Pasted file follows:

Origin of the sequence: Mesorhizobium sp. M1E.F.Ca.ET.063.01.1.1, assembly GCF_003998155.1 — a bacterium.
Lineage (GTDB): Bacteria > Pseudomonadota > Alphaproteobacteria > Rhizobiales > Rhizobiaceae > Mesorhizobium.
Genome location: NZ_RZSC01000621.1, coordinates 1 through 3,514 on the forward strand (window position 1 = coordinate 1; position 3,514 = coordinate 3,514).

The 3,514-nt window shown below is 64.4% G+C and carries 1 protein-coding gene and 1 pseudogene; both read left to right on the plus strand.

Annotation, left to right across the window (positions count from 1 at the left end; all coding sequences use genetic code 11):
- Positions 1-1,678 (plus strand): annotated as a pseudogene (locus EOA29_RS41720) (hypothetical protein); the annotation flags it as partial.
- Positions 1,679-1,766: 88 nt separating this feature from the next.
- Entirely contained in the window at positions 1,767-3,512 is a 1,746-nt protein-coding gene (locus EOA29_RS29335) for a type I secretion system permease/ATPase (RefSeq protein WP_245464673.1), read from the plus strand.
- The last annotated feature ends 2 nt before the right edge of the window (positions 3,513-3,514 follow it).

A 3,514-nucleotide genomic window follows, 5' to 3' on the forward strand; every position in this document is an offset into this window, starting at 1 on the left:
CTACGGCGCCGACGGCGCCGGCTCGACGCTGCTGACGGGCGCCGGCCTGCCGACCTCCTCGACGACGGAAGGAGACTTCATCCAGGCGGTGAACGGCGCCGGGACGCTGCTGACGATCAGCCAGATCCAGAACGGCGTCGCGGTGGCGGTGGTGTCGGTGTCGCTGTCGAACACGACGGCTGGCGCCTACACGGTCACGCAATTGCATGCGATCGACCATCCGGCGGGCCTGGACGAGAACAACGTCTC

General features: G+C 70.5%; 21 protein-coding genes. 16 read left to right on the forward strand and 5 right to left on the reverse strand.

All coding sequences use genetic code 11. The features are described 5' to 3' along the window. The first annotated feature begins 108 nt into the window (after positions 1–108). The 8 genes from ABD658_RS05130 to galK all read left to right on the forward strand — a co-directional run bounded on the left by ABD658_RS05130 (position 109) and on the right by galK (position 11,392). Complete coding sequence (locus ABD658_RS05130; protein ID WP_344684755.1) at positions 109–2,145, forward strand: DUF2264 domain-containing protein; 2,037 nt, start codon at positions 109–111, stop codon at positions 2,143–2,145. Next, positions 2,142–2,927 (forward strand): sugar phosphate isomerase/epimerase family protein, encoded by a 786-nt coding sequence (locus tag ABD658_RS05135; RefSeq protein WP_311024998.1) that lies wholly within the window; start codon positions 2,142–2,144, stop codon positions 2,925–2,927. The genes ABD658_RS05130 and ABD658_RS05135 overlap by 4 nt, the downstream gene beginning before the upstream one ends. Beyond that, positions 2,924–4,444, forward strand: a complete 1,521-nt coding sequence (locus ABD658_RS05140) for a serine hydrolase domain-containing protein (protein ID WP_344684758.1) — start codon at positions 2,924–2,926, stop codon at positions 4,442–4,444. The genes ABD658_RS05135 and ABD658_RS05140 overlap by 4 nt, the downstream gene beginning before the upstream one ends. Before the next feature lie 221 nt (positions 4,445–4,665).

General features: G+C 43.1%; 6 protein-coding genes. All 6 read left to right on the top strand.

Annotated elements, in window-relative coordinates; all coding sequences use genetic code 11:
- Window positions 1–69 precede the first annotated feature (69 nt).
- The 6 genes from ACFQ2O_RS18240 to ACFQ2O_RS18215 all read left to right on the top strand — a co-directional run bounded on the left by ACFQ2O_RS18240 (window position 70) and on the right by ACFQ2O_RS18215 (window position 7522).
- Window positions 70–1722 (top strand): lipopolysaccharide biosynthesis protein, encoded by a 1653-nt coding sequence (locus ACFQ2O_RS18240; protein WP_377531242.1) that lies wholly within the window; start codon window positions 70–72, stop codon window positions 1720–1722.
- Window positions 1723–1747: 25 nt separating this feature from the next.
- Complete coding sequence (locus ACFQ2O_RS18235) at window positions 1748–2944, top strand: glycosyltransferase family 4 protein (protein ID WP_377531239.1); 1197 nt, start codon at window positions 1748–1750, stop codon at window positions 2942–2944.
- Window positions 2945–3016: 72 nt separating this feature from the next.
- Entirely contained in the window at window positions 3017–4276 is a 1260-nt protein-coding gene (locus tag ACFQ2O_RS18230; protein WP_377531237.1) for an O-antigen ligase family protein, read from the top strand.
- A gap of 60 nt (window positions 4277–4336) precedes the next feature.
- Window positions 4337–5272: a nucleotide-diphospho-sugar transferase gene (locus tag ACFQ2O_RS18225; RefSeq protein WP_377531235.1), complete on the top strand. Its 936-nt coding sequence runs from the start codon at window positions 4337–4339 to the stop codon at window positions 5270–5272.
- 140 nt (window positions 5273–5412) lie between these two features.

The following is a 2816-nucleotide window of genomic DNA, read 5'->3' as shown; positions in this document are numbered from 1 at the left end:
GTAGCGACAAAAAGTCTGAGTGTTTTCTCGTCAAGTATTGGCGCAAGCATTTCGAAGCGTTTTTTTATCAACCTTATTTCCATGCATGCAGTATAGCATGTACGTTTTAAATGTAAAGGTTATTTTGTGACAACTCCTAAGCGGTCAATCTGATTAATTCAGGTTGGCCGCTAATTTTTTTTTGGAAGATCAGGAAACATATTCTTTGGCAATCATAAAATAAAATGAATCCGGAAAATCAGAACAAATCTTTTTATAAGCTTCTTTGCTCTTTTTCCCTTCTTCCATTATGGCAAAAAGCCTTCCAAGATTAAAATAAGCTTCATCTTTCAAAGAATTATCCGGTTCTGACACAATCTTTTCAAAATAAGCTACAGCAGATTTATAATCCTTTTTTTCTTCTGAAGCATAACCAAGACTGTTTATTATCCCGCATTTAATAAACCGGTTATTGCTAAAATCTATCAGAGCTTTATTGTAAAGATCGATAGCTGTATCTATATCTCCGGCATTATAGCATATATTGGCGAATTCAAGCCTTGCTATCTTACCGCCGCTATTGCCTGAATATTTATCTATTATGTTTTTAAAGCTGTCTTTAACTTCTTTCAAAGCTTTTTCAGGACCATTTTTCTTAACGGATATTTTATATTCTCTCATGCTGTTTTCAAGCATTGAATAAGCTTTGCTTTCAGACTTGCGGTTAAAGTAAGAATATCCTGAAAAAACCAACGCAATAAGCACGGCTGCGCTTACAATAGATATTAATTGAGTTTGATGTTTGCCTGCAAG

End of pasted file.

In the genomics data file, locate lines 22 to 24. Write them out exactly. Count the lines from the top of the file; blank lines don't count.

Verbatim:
- Entirely contained in the window at window positions 3017–4276 is a 1260-nt protein-coding gene (locus tag ACFQ2O_RS18230; protein WP_377531237.1) for an O-antigen ligase family protein, read from the top strand.
- A gap of 60 nt (window positions 4277–4336) precedes the next feature.
- Window positions 4337–5272: a nucleotide-diphospho-sugar transferase gene (locus tag ACFQ2O_RS18225; RefSeq protein WP_377531235.1), complete on the top strand. Its 936-nt coding sequence runs from the start codon at window positions 4337–4339 to the stop codon at window positions 5270–5272.